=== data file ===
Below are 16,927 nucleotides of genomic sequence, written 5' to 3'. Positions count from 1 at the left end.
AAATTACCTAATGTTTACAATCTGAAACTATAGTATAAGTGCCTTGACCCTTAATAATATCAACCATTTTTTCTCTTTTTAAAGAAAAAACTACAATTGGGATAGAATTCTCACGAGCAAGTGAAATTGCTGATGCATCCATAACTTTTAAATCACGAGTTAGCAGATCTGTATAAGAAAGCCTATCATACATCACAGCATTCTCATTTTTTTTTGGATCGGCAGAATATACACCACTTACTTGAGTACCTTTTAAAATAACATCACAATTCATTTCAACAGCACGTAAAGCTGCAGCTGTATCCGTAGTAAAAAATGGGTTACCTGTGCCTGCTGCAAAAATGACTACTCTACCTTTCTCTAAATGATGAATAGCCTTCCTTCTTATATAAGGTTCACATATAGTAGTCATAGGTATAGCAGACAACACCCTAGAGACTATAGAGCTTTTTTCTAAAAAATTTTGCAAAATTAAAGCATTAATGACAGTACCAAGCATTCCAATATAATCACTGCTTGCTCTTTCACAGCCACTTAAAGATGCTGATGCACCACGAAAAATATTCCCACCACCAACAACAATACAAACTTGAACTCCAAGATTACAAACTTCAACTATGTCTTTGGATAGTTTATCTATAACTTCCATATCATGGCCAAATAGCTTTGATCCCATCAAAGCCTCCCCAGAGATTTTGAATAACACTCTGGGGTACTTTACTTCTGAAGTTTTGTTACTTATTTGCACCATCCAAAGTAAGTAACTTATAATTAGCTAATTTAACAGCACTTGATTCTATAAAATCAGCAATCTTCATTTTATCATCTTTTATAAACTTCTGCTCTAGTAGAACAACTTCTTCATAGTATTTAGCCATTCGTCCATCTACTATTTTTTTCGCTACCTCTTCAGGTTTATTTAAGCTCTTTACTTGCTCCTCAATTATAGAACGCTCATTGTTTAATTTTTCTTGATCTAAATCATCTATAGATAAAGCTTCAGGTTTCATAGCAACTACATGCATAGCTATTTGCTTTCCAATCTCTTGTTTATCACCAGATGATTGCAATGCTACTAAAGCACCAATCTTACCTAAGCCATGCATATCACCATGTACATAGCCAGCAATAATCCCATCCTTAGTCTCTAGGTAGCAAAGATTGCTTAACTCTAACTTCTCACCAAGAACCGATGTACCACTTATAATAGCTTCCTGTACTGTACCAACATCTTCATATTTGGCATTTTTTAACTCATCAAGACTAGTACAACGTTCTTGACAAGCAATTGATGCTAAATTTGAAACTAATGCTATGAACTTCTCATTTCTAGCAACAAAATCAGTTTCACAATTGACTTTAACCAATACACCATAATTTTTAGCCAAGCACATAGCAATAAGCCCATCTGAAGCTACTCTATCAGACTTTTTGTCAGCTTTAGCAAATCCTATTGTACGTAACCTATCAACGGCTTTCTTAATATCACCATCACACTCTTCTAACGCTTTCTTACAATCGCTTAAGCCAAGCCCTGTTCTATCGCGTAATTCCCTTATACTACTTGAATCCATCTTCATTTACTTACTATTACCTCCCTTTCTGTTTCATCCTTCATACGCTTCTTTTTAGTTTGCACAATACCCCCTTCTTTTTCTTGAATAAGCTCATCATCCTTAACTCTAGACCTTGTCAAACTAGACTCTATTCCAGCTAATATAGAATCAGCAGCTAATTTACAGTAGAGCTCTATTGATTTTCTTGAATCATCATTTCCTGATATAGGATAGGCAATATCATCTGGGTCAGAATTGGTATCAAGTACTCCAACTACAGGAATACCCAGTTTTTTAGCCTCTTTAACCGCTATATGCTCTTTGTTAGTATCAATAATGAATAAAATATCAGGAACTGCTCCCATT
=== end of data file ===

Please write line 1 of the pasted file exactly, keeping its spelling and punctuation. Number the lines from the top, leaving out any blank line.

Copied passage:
Below are 16,927 nucleotides of genomic sequence, written 5' to 3'. Positions count from 1 at the left end.